WPS Folds After 3 Year Stint and Lots of Problems
The WPS officially announced on Friday they have played their last game and the league has folded. The league had been rumored to be in trouble for the past two years after several teams folded in 2011. It’s the second professional women’s soccer league to fold. The WUSA ran from 2000-2003 before folding.
“We sincerely regret having to take this course of action,” said T. Fitz Johnson, chairman of the WPS Board of Governors and owner of the Atlanta Beat, one of five teams that remained at the end. The statement came in a release posted on the league’s Facebook page.
“We are proud of what WPS has accomplished, having attracted the highest quality players in the world to play in the best women’s league, as well as the progress women’s soccer has enjoyed over the past three years,” CEO and president of the New Jersey-based Sky Blue club Thomas Hofstetter said. “We are extremely grateful to our sponsors, the talented players and dedicated fans that made this league so special.”
The WPS owners also announced it had reached a private settlement with Dan Borislow.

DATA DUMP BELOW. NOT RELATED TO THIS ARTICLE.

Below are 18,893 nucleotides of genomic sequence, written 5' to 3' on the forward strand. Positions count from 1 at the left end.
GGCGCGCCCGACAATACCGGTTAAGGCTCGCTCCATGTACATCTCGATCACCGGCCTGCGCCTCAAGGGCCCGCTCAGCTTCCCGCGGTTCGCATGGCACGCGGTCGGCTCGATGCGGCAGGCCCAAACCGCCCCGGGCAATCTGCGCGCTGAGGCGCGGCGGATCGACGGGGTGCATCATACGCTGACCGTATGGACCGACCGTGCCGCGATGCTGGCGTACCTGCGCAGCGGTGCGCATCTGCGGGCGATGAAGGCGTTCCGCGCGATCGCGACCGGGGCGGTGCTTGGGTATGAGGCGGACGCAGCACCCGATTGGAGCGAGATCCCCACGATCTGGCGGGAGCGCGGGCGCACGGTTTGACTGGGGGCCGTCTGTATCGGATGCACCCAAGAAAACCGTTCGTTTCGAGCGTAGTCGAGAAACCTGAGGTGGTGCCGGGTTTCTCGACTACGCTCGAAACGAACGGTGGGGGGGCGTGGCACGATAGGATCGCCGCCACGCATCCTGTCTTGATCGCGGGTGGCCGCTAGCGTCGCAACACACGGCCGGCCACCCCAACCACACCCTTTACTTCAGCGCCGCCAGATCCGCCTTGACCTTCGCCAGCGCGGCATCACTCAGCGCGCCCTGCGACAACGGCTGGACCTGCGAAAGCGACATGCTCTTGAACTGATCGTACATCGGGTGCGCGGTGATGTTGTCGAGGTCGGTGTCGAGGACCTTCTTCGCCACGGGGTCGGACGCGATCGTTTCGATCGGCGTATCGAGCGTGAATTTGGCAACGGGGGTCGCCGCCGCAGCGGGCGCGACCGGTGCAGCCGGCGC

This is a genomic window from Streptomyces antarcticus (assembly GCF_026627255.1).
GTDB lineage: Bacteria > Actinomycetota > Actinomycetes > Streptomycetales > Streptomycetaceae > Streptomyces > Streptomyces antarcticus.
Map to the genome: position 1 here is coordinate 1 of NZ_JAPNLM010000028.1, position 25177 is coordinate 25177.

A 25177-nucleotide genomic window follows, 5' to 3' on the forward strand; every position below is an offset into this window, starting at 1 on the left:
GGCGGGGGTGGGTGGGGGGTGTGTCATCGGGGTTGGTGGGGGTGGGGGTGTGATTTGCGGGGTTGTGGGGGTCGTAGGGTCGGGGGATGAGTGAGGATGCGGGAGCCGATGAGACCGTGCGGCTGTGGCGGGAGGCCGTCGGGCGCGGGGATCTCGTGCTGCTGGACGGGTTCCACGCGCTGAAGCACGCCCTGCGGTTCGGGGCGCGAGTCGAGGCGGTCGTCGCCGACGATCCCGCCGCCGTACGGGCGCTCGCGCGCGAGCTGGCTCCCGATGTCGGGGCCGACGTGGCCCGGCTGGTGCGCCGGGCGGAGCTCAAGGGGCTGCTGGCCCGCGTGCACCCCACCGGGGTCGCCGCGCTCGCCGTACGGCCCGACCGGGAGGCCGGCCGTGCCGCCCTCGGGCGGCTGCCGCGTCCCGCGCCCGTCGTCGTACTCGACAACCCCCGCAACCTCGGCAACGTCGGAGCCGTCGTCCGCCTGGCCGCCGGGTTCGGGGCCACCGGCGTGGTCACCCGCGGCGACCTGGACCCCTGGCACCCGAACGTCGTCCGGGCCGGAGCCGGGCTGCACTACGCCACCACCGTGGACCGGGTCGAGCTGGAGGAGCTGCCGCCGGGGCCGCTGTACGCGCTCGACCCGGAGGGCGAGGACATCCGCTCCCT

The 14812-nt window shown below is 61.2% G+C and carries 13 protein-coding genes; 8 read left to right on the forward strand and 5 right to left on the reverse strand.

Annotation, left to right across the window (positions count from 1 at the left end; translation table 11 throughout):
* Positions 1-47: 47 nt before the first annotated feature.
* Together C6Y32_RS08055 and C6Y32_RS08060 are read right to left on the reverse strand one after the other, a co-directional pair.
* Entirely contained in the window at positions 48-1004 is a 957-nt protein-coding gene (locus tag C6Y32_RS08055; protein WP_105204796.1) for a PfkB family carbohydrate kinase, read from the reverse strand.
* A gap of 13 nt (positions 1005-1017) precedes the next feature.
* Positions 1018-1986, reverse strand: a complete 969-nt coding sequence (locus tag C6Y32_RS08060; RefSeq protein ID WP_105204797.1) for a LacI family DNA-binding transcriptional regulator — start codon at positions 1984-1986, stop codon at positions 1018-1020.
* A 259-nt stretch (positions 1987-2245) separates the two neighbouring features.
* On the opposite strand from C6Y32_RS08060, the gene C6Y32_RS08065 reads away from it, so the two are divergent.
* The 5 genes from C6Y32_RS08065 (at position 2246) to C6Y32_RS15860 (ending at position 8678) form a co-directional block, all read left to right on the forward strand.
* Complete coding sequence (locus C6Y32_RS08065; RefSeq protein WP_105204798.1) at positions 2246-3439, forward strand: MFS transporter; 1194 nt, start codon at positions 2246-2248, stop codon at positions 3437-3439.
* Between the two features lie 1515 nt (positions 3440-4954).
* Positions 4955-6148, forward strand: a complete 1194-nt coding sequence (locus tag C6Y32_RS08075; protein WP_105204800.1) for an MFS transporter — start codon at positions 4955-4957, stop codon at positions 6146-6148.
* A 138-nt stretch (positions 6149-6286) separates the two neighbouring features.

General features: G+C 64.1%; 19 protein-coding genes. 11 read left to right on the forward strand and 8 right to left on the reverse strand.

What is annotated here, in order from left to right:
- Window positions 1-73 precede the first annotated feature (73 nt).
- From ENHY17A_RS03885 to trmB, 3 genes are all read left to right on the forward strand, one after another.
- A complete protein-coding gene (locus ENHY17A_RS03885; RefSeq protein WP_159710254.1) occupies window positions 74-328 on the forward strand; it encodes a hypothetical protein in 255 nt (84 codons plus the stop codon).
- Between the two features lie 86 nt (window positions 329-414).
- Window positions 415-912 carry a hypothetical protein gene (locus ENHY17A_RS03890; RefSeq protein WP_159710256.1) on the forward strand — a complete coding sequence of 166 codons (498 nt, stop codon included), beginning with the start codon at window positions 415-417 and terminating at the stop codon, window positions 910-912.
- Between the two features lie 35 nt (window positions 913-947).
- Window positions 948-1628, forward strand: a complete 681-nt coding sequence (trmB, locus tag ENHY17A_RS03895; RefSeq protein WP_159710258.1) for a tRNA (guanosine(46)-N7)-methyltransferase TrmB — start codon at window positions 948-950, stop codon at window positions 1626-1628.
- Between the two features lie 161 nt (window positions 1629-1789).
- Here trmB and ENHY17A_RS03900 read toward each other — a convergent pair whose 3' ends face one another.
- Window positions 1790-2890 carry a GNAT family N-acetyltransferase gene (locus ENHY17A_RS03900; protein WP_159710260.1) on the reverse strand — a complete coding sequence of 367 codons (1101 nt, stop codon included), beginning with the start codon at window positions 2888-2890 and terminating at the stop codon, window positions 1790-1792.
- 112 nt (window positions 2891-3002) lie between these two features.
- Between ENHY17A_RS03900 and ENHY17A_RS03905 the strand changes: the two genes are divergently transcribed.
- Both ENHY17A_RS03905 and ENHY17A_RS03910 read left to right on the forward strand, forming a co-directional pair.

In 2011, new Washington Freedom owner Dan Borislow promptly announced he would move his team to South Florida and change their name to magicJack, the company he founded.
Borislow immediately started challenging the WPS rules, some of them being US Soccer standards and other FIFA standards. Eventually the WPS dropped magicJack and Borislow. A law suit was filed by Borislow and a major media mess followed with accusations from both parties including players who even said Borislow asked them to call him “daddy.”
After dropping the South Florida team it left the WPS with only 5 teams. US Soccer said they would not sanction the group and then changed their mind once the WPS owners stated they had enough support to get to 8 teams by 2013. But after the lawsuit by Borislow, the league withdrew for the 2012 season and stated they would come back for the 2013 season. The announcement on Friday puts an end to that plan.
No matter the issues involved with magicJack, the WPS had deeper seated problems than Borislow. For some time those who followed the league said the salaries were too high for the gate they were taking and spending habits were also too high, often spending more like MLS teams than D2 or D3 professional men’s teams in the US, who often had attendance figures that were much closer to WPS.
The WPS was the home to many of the world’s top women players. Many of those have gone on to play in other leagues with some going to Europe.
Most US-based players are currently now playing one of two pro/am leagues, the WPSL Elite League and the W League.